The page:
President Donald Trump’s visit to India marks the culmination of the process of transforming India’s relations with the United States into what then-President Barack Obama described as ‘the defining partnership of the twenty-first century.’
The process began two decades ago, but it needed the latest ‘ love fest ’, as some described the Trump trip, to overcome several psychological barriers created by earlier encounters.
India’s adulation for Trump in February 2020 was in stark contrast with the reservations encountered during the December 1959 journey of Dwight Eisenhower, the first US president to visit the subcontinent officially.
The Eisenhower visit
Although hundreds of thousands of Indians turned out for Eisenhower’s public address in the Ramlila Maidan in Delhi, India was less than enthused by then-burgeoning US alliance with Pakistan.
Eisenhower travelled to Pakistan, Afghanistan, and India though he wrote in his memoirs that India was the magnet that drew him to the region.
At that time, India’s ties with China had begun to deteriorate, and nonalignment notwithstanding, India had worked with the Americans to support the Tibetan revolt led by the Dalai Lama’s supporters.
By visiting both countries on the same trip, Eisenhower sought to build bridges between India and Pakistan. He hoped that he could persuade both countries to become America’s partners in containing communism.
US’ Pakistan connect
It is a reflection of the consistent belief of Americans in their ability to solve the world’s problems that Trump mentioned improving US ties with Pakistan during his stand-alone India visit.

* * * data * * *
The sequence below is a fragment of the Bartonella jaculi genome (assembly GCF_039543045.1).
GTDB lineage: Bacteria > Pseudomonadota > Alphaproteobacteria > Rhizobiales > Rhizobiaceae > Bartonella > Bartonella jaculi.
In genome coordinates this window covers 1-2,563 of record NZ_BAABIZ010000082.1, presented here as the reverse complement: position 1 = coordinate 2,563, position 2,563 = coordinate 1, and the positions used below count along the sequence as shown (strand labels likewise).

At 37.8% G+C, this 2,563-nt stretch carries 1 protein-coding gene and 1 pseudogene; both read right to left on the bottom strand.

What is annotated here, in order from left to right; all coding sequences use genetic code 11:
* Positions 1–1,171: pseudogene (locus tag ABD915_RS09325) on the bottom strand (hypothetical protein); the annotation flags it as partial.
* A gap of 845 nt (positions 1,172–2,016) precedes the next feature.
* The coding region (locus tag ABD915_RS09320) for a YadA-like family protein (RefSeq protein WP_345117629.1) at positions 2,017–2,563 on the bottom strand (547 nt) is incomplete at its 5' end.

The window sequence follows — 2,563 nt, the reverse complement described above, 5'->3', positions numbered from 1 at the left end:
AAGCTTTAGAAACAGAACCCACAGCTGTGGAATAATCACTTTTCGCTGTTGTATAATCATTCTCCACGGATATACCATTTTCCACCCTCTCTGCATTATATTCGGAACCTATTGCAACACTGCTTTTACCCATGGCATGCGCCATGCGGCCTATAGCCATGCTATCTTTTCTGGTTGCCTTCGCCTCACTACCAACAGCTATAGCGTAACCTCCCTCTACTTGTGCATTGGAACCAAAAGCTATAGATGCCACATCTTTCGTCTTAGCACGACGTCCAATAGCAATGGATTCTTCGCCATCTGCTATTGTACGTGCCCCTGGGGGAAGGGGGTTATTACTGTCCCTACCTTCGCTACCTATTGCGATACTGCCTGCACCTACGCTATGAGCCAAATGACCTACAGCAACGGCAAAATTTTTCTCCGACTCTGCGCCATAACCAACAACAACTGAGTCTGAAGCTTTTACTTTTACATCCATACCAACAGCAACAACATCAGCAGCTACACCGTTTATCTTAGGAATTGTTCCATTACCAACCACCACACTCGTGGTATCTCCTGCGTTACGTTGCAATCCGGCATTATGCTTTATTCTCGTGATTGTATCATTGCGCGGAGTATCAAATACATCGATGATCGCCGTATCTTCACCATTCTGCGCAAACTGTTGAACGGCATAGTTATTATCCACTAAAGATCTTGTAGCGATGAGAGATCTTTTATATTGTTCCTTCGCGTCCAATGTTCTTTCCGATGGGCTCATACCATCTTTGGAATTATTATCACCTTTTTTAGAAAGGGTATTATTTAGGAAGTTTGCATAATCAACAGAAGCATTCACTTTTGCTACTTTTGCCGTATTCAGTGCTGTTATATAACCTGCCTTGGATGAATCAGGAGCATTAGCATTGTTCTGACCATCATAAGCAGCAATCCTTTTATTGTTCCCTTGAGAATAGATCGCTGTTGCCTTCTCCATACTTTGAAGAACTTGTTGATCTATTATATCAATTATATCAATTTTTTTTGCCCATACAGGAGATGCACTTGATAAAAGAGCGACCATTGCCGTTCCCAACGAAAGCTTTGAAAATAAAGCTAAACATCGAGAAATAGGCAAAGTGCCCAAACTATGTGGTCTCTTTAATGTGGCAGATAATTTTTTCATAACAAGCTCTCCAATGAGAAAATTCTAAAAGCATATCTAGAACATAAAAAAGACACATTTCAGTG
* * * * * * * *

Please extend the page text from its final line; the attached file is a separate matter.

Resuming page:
But Trump so far has no plans to visit Pakistan, a country Indians see as a safe haven for and sponsor of terrorism. During his address at Motera Stadium in Ahmedabad, Trump said that India and the US were committed to fighting terrorists and their ideology.
He linked efforts to better ties with Pakistan to fighting “against threats from radical Islamic terrorists”. That is why “my administration is working… with Pakistan to crack down on terror organisations that operate on the Pakistani border,” he said.
If his hopefulness ever lands him in Pakistan, Trump will find that the Pakistanis will do their best to outdo the Indians in showing admiration for him and the United States.
Upon Eisenhower’s arrival in Karachi in 1959, Mohammad Ayub Khan and his administration had also spared no effort in trying to convince him that Pakistan was America’s dependable ally.
The hospitality was impeccable. The city was decorated with bunting and illuminated at night to mark the US president’s visit. A musical fountain was built near the president’s house where he was to stay.
As 750,000 flag-waving Pakistanis lined the streets, Ayub and Eisenhower drove 25 km from the airport into downtown Karachi.
For the final mile, they rode in an open, horse-drawn carriage to Ayub’s official residence, with a cheering crowd surrounding them the entire way. The US president could not help but be charmed.
Read in The Print